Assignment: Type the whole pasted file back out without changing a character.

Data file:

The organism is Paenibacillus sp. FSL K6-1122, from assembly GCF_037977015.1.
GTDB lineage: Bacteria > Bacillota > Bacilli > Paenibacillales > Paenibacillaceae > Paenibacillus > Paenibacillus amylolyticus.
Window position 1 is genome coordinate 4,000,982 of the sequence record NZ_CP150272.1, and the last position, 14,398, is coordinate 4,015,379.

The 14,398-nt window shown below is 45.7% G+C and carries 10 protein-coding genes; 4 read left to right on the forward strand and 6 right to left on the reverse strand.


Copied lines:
The organism is Paenibacillus sp. FSL K6-1122, from assembly GCF_037977015.1.
GTDB lineage: Bacteria > Bacillota > Bacilli > Paenibacillales > Paenibacillaceae > Paenibacillus > Paenibacillus amylolyticus.
Window position 1 is genome coordinate 4,000,982 of the sequence record NZ_CP150272.1, and the last position, 14,398, is coordinate 4,015,379.

The 14,398-nt window shown below is 45.7% G+C and carries 10 protein-coding genes; 4 read left to right on the forward strand and 6 right to left on the reverse strand.